Teach Yourself to Read Chaucer

Lesson 5: Chaucer's Grammar


Middle English grammar is very much like our own. Except for a few unfamiliar forms, it offers few problems to the beginning reader, and what follows is therefore a very brief treatment of a few matters that may prove difficult in a first reading. Advanced students may wish to consult the section on Language in The Riverside Chaucer, pp.xxxiv-xlii, or The Canterbury Tales Complete, pp.xxix-xxxvi). A more extended treatment is also available in the section on Language on the Geoffrey Chaucer Website (once there click on "Grammar" in the upper left corner and use the back button to return to this page.) These resources should prove helpful to students whose primary interest is in the language, and they will prove interesting at a later stage of your study (when you are beginning to feel comfortable with Chaucer's language). Right now, all one needs is a brief treatment of the inflections.



Middle English nouns have the same inflections as modern English -- Nominative: freend("friend"), Possessive: freendes ("friend's"), Plural: freendes ("friends"). Aside from the spelling and the fact that in Middle English the -es is always pronounced, the inflections are the same as ours.

Exceptions to the rule are much the same in both forms of the language. Some plurals are formed by a change in vowels ("men," "geese," "mice," etc.) The word keen is the only one of these plurals that does not survive in Modern English.

In Modern English we have a few old plurals with "-en" ("oxen," "brethren"); Chaucer has more of these forms:

asshen ("ashes") been ("bees") doghtren ("daughters") eyen ("eyes") hosen ("hose") sustren ("sisters") toon ("toes")
The word "children" in both Middle and Modern English is a combination of the "-en" plural with an older plural in "-r."



The pronouns are about the same in Modern English as in Middle English. The only exception is the third person plural (hir = "their," hem = "them"):

CaseFirst PersonSecond PersonThird Person
NominativeI, ichthouhe, she, hit (it}
Possessivemy, minethy, thinehis, hire, his (its)
Objectivemetheehim, hire, hit (it)

CaseFirst PersonSecond PersonThird Person
Possessiveoureyourhire, hir(e)

Note that "his" is the possessive form of both the masculine and the neuter pronoun; in Aprill with his shoures soote the pronoun his means "its."

Chaucer often uses pronouns in the French manner -- singular pronouns (thee, thou. etc.) used for addressing children, servants, or intimates, the plural (ye, you, etc.) used as "the pronoun of respect," for addressing superiors (like French "tu" and "vous"). Chaucer is not completely consistent in this usage, but it is worth noting, since often the choice of pronoun defines the social relationships of the speakers.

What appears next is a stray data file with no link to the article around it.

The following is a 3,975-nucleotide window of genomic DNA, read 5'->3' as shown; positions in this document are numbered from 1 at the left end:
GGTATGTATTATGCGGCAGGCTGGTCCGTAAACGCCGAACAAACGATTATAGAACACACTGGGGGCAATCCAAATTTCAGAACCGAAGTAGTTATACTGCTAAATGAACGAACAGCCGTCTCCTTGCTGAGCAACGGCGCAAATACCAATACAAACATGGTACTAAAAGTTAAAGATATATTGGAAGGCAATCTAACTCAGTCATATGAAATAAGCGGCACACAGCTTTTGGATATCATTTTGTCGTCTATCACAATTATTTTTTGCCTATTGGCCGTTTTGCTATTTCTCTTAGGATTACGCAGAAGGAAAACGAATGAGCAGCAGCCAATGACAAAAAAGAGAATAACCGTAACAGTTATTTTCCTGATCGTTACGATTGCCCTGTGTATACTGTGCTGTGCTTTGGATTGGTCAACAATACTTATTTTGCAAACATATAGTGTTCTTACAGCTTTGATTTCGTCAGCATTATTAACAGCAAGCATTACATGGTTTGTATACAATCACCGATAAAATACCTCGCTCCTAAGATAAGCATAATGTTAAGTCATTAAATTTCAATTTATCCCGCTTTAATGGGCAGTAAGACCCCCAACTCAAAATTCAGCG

The Middle English verb forms largely survive in archaic and biblical usages, and forms such as "doth" and "goest" are therefore familiar to modern readers. So too is the distinction between regular (or "weak") conjugations, which signal the preterite with "-ed," and irregular (or "strong") verbs, with the past signalled by a change in the root vowel (like Modern "sang," "ran," etc.) The folowing forms should therefore present few problems. Note that the forms on the chart are the most common ones; variants with omission of final n or doubling of vowels (be, ben, been are not shown:

Regular Verbs"Strong" Verbs"To be"
Infinitivelovensingenben, been
he, she, itlovethsingethbeth
we, you, theylovensingenben
he, shelovedesonge, soongweren
we, theylovedensongenweren
Past Participle(y)lovedsonge(n)(y)been
Imperative Sing.(y)lovesingbe
Imperative Pl.loveth singethbe, beth
Subjunctivelove singebe, were


The subjunctive survives in Modern English ("If I were king") and has the same forms, but it is used far more often in Middle English.

Two sets of contracted forms are common in Chaucer but completely lacking in Modern English. The first combines the negative ne with a following verb beginning with a vowel, h-, or w-:

nam = ne + am ("am not")
nam = ne + art ("art not")
nis = ne + is ("is not")
nas = ne + was ("was not")
nere = ne + were ("were not")

nath = ne + hath ("has not")
nadde = ne + hadde ("had not")

nil = ne + wil ("will not")
nilt = ne + wil ("will not")
nolde = ne + wolde ("would not")

noot = ne + wot ("know not")
niste = ne + wiste ("knew not")

In representatuons of speech some of these forms (singular second person) are further contracted with a following thou, as in niltow ("will thou not"). A similar contraction occurs in forms such as artow ("art thou") and in forms such as ridestou ("do you ride").

The other very common contracted forms are those in which the stem ends with -t, -d, -th, or -s and -eth follows:

bit = biddeth ("asks")
rit = rideth ("rides")
rist = riseth ("rises")
fint = findeth ("finds")
halt = holdeth ("holds")
stant = stondeth ("stands")
worth = wortheth ("gets on")
Somewhat similar is the form lixt for liest ("lies").



Adjectives and Adverbs are much the same in Middle English as in Modern. The only notable difference is the use of final -e in the "strong" (or "definite") and "weak" ("indefinite") declensions of thre adjective. In the "strong" declension there is no -e in the singular; the final -e is used in all other cases: the "weak" declension has -e in all cases. This is not a matter that you need much bother with; it is useful merely as a way of explaining why sometimes an -e appears on an adjective and sometimes it does not:

A yong knight ("strong")
Two yonge knightes ("weak")
For a more detailed treatment of Chaucer's grammar see the sources suggested in the first paragraph above.
Return to Index | Or go on to Lesson 6.

Last modified: Apr, 10, 2008
Copyright © The President and Fellows of Harvard College

Gold Texts on this page prepared and maintained by L. D. Benson (